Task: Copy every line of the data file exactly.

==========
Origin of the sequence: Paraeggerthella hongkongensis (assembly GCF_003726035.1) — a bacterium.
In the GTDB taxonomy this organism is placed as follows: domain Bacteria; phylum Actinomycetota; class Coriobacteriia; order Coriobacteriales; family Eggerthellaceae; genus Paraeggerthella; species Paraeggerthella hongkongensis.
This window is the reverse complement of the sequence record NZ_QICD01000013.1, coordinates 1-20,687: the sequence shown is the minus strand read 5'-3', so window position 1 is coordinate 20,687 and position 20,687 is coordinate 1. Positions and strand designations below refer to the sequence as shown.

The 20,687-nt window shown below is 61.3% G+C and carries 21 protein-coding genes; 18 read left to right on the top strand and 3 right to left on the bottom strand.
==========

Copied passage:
Origin of the sequence: Paraeggerthella hongkongensis (assembly GCF_003726035.1) — a bacterium.
In the GTDB taxonomy this organism is placed as follows: domain Bacteria; phylum Actinomycetota; class Coriobacteriia; order Coriobacteriales; family Eggerthellaceae; genus Paraeggerthella; species Paraeggerthella hongkongensis.
This window is the reverse complement of the sequence record NZ_QICD01000013.1, coordinates 1-20,687: the sequence shown is the minus strand read 5'-3', so window position 1 is coordinate 20,687 and position 20,687 is coordinate 1. Positions and strand designations below refer to the sequence as shown.

The 20,687-nt window shown below is 61.3% G+C and carries 21 protein-coding genes; 18 read left to right on the top strand and 3 right to left on the bottom strand.